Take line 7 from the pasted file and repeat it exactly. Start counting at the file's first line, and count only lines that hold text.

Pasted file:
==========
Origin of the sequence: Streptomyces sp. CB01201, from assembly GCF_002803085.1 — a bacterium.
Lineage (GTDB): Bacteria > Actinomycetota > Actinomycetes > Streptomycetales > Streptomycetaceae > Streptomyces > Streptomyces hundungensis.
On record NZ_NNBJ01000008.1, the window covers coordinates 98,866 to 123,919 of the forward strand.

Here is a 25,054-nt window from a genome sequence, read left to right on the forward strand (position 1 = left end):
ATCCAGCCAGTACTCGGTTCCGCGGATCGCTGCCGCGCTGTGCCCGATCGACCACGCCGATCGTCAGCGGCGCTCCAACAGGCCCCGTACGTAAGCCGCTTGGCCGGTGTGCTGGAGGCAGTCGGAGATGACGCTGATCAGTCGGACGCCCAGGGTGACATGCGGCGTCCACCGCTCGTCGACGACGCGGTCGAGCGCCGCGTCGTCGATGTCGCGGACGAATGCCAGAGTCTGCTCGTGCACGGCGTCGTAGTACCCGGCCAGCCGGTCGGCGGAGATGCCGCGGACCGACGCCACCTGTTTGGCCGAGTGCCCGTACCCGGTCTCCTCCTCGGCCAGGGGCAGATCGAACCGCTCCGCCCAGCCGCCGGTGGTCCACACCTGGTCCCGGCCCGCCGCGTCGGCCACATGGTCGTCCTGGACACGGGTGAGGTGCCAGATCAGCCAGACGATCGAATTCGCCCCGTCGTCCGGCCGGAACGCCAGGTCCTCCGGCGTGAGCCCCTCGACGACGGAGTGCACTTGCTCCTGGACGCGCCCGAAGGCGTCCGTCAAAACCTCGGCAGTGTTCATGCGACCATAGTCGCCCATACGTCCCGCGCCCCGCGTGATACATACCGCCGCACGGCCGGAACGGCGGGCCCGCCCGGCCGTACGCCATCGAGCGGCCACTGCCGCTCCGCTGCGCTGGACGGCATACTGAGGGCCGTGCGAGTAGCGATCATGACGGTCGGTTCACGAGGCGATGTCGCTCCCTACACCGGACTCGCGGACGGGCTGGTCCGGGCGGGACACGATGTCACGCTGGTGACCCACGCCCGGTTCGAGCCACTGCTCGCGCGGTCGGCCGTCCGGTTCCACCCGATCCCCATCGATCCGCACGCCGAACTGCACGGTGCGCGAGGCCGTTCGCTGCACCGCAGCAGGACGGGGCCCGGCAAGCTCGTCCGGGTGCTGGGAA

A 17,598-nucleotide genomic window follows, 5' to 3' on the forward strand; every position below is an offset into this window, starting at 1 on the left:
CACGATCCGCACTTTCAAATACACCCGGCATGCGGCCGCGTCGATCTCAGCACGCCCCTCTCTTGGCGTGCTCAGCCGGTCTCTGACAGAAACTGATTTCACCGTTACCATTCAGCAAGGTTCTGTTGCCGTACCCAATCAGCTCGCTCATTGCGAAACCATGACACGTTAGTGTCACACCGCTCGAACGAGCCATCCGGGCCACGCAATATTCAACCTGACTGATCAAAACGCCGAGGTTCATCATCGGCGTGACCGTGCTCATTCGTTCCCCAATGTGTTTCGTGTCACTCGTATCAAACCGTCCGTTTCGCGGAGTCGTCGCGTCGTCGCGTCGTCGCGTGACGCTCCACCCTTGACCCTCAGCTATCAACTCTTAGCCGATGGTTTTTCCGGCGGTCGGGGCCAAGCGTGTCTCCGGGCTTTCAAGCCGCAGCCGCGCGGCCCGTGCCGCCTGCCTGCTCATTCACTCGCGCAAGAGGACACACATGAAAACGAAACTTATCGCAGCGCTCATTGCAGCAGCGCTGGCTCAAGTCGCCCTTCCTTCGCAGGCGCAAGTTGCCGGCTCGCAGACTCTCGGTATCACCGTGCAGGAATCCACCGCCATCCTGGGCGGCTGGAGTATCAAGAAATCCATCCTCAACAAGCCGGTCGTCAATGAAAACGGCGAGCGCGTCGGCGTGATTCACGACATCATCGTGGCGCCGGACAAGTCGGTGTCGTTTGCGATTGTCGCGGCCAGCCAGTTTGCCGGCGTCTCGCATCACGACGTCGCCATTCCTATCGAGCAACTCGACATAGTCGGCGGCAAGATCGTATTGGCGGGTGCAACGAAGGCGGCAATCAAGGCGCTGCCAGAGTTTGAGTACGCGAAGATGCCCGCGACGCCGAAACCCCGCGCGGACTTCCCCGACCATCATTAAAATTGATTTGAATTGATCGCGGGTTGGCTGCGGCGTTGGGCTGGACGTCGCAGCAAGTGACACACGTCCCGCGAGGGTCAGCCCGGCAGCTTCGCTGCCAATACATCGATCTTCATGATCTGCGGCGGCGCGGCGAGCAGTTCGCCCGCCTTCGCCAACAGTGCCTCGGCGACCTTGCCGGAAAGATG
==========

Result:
CACGATCCGCACTTTCAAATACACCCGGCATGCGGCCGCGTCGATCTCAGCACGCCCCTCTCTTGGCGTGCTCAGCCGGTCTCTGACAGAAACTGATTTCACCGTTACCATTCAGCAAGGTTCTGTTGCCGTACCCAATCAGCTCGCTCATTGCGAAACCATGACACGTTAGTGTCACACCGCTCGAACGAGCCATCCGGGCCACGCAATATTCAACCTGACTGATCAAAACGCCGAGGTTCATCATCGGCGTGACCGTGCTCATTCGTTCCCCAATGTGTTTCGTGTCACTCGTATCAAACCGTCCGTTTCGCGGAGTCGTCGCGTCGTCGCGTCGTCGCGTGACGCTCCACCCTTGACCCTCAGCTATCAACTCTTAGCCGATGGTTTTTCCGGCGGTCGGGGCCAAGCGTGTCTCCGGGCTTTCAAGCCGCAGCCGCGCGGCCCGTGCCGCCTGCCTGCTCATTCACTCGCGCAAGAGGACACACATGAAAACGAAACTTATCGCAGCGCTCATTGCAGCAGCGCTGGCTCAAGTCGCCCTTCCTTCGCAGGCGCAAGTTGCCGGCTCGCAGACTCTCGGTATCACCGTGCAGGAATCCACCGCCATCCTGGGCGGCTGGAGTATCAAGAAATCCATCCTCAACAAGCCGGTCGTCAATGAAAACGGCGAGCGCGTCGGCGTGATTCACGACATCATCGTGGCGCCGGACAAGTCGGTGTCGTTTGCGATTGTCGCGGCCAGCCAGTTTGCCGGCGTCTCGCATCACGACGTCGCCATTCCTATCGAGCAACTCGACATAGTCGGCGGCAAGATCGTATTGGCGGGTGCAACGAAGGCGGCAATCAAGGCGCTGCCAGAGTTTGAGTACGCGAAGATGCCCGCGACGCCGAAACCCCGCGCGGACTTCCCCGACCATCATTAAAATTGATTTGAATTGATCGCGGGTTGGCTGCGGCGTTGGGCTGGACGTCGCAGCAAGTGACACACGTCCCGCGAGGGTCAGCCCGGCAGCTTCGCTGCCAATACATCGATCTTCATGATCTGCGGCGGCGCGGCGAGCAGTTCGCCCGCCTTCGCCAACAGTGCCTCGGCGACCTTGCCGGAAAGATG